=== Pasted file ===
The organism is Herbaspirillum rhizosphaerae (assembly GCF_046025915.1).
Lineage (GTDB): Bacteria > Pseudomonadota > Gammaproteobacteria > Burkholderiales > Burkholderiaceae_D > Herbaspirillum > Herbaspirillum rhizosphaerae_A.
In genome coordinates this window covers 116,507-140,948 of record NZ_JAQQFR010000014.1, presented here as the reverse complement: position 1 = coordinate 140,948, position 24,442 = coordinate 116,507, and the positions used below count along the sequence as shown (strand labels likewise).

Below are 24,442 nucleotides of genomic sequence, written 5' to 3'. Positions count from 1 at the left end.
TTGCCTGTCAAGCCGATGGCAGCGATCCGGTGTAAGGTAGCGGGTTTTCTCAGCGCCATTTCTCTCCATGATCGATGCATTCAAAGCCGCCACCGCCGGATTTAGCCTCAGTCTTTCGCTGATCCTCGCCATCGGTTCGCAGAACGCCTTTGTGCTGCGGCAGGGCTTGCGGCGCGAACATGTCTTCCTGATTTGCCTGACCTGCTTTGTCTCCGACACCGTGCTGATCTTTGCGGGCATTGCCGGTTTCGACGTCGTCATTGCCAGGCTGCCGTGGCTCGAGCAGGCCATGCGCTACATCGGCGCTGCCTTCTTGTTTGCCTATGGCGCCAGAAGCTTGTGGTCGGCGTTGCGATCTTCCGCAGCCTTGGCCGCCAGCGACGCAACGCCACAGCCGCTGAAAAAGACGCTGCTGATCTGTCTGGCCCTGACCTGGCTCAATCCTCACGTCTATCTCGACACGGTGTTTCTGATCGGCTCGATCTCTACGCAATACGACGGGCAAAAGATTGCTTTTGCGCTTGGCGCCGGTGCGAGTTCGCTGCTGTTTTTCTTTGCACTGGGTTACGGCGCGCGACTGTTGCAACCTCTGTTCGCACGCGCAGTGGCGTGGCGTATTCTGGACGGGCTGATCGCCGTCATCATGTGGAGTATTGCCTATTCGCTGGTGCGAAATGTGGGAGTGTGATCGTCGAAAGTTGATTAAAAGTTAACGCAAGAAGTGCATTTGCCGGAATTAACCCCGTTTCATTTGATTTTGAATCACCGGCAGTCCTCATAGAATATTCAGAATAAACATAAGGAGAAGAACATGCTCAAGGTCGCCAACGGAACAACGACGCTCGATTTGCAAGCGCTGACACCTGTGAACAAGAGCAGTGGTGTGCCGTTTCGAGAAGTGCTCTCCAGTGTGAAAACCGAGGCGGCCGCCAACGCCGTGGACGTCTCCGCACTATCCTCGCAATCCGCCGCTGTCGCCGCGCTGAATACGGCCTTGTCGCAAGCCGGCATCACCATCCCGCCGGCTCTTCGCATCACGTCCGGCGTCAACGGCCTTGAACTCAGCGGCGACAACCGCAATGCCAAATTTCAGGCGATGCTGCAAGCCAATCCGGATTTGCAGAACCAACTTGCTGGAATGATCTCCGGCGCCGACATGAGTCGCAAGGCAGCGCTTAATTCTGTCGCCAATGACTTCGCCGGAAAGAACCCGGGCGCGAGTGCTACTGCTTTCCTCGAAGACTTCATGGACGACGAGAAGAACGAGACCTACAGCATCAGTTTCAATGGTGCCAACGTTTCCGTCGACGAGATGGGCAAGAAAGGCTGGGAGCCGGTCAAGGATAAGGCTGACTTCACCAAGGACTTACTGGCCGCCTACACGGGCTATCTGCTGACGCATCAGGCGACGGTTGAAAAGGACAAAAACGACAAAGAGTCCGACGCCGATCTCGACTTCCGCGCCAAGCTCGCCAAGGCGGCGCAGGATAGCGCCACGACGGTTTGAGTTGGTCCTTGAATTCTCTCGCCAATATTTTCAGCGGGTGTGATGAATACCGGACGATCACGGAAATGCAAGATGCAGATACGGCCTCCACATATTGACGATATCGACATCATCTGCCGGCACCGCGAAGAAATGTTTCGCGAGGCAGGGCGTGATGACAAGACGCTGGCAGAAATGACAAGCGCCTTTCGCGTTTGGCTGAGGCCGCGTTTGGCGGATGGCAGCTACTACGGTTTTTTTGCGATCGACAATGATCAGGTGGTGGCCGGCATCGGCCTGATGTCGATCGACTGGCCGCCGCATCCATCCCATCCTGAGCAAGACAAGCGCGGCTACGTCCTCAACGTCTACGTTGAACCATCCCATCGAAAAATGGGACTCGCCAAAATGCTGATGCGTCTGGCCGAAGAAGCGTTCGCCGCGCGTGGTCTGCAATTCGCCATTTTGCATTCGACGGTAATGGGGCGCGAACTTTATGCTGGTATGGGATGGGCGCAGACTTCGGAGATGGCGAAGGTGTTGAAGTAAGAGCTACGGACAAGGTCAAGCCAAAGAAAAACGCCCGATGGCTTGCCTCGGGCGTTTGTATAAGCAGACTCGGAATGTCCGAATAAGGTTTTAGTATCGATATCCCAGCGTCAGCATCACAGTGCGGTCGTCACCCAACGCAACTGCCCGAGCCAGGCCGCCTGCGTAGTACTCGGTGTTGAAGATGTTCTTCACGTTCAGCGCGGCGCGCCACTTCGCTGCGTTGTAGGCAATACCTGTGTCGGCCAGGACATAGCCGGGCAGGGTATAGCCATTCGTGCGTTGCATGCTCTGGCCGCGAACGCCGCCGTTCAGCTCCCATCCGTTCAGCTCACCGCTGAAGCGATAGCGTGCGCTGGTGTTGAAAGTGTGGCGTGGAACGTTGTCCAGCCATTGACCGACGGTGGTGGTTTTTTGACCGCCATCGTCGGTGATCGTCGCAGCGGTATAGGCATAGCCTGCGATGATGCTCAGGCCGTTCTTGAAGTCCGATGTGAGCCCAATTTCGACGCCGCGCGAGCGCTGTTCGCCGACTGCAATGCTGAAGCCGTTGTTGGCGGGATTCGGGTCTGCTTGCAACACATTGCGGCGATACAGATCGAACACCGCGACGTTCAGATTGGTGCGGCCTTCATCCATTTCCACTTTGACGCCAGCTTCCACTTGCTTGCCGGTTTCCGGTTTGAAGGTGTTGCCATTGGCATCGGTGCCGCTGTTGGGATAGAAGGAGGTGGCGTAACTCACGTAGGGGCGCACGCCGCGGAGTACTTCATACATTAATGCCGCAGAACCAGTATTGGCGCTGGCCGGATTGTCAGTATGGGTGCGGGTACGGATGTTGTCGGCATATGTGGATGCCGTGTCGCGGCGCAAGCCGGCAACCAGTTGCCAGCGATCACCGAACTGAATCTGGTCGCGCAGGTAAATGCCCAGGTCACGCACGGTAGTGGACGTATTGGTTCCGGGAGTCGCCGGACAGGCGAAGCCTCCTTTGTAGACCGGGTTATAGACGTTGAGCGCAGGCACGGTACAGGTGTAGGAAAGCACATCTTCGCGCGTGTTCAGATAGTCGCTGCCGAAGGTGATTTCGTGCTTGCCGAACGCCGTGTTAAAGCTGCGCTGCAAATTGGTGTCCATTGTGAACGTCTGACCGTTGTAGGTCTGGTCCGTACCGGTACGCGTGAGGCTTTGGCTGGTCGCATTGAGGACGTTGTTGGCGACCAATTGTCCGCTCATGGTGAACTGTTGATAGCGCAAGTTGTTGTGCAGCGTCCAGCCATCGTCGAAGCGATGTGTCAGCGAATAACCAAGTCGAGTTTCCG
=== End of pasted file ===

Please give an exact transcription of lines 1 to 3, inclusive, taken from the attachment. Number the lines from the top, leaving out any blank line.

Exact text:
The organism is Herbaspirillum rhizosphaerae (assembly GCF_046025915.1).
Lineage (GTDB): Bacteria > Pseudomonadota > Gammaproteobacteria > Burkholderiales > Burkholderiaceae_D > Herbaspirillum > Herbaspirillum rhizosphaerae_A.
In genome coordinates this window covers 116,507-140,948 of record NZ_JAQQFR010000014.1, presented here as the reverse complement: position 1 = coordinate 140,948, position 24,442 = coordinate 116,507, and the positions used below count along the sequence as shown (strand labels likewise).